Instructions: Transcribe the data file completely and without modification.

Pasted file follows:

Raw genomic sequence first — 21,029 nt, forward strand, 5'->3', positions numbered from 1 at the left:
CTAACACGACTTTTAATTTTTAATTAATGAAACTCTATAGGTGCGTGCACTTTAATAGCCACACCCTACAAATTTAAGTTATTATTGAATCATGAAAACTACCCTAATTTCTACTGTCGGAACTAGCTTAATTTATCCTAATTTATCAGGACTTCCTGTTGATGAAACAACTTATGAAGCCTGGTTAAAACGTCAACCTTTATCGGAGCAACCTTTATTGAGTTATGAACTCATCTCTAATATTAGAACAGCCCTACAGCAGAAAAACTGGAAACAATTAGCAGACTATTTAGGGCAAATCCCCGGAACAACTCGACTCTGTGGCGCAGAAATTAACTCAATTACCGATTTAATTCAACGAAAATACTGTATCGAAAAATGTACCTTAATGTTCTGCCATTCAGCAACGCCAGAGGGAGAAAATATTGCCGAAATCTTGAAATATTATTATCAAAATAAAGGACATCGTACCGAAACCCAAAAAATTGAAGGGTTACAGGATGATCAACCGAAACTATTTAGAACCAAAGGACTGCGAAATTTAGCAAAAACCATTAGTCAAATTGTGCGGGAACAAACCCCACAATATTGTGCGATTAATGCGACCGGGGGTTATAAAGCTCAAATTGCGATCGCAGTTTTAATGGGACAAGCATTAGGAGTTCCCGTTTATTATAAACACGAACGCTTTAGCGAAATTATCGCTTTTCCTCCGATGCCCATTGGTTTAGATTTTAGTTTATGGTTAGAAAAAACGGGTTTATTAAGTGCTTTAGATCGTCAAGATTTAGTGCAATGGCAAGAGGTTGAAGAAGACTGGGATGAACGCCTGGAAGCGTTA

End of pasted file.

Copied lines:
Raw genomic sequence first — 21,029 nt, forward strand, 5'->3', positions numbered from 1 at the left:
CTAACACGACTTTTAATTTTTAATTAATGAAACTCTATAGGTGCGTGCACTTTAATAGCCACACCCTACAAATTTAAGTTATTATTGAATCATGAAAACTACCCTAATTTCTACTGTCGGAACTAGCTTAATTTATCCTAATTTATCAGGACTTCCTGTTGATGAAACAACTTATGAAGCCTGGTTAAAACGTCAACCTTTATCGGAGCAACCTTTATTGAGTTATGAACTCATCTCTAATATTAGAACAGCCCTACAGCAGAAAAACTGGAAACAATTAGCAGACTATTTAGGGCAAATCCCCGGAACAACTCGACTCTGTGGCGCAGAAATTAACTCAATTACCGATTTAATTCAACGAAAATACTGTATCGAAAAATGTACCTTAATGTTCTGCCATTCAGCAACGCCAGAGGGAGAAAATATTGCCGAAATCTTGAAATATTATTATCAAAATAAAGGACATCGTACCGAAACCCAAAAAATTGAAGGGTTACAGGATGATCAACCGAAACTATTTAGAACCAAAGGACTGCGAAATTTAGCAAAAACCATTAGTCAAATTGTGCGGGAACAAACCCCACAATATTGTGCGATTAATGCGACCGGGGGTTATAAAGCTCAAATTGCGATCGCAGTTTTAATGGGACAAGCATTAGGAGTTCCCGTTTATTATAAACACGAACGCTTTAGCGAAATTATCGCTTTTCCTCCGATGCCCATTGGTTTAGATTTTAGTTTATGGTTAGAAAAAACGGGTTTATTAAGTGCTTTAGATCGTCAAGATTTAGTGCAATGGCAAGAGGTTGAAGAAGACTGGGATGAACGCCTGGAAGCGTTA